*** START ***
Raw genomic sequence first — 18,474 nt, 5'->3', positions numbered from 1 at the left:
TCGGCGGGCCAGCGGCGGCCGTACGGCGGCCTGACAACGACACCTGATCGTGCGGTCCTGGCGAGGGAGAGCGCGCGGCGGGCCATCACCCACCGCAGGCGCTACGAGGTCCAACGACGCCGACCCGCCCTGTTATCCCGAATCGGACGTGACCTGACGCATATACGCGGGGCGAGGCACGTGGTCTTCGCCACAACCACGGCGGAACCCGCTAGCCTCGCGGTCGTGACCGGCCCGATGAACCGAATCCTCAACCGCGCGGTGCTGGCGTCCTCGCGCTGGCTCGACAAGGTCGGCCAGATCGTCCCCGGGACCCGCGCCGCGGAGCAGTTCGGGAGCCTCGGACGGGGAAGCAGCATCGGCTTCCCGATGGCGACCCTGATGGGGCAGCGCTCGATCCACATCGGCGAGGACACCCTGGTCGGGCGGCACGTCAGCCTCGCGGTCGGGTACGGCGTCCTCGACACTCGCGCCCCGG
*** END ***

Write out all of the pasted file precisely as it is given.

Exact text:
Raw genomic sequence first — 18,474 nt, 5'->3', positions numbered from 1 at the left:
TCGGCGGGCCAGCGGCGGCCGTACGGCGGCCTGACAACGACACCTGATCGTGCGGTCCTGGCGAGGGAGAGCGCGCGGCGGGCCATCACCCACCGCAGGCGCTACGAGGTCCAACGACGCCGACCCGCCCTGTTATCCCGAATCGGACGTGACCTGACGCATATACGCGGGGCGAGGCACGTGGTCTTCGCCACAACCACGGCGGAACCCGCTAGCCTCGCGGTCGTGACCGGCCCGATGAACCGAATCCTCAACCGCGCGGTGCTGGCGTCCTCGCGCTGGCTCGACAAGGTCGGCCAGATCGTCCCCGGGACCCGCGCCGCGGAGCAGTTCGGGAGCCTCGGACGGGGAAGCAGCATCGGCTTCCCGATGGCGACCCTGATGGGGCAGCGCTCGATCCACATCGGCGAGGACACCCTGGTCGGGCGGCACGTCAGCCTCGCGGTCGGGTACGGCGTCCTCGACACTCGCGCCCCGG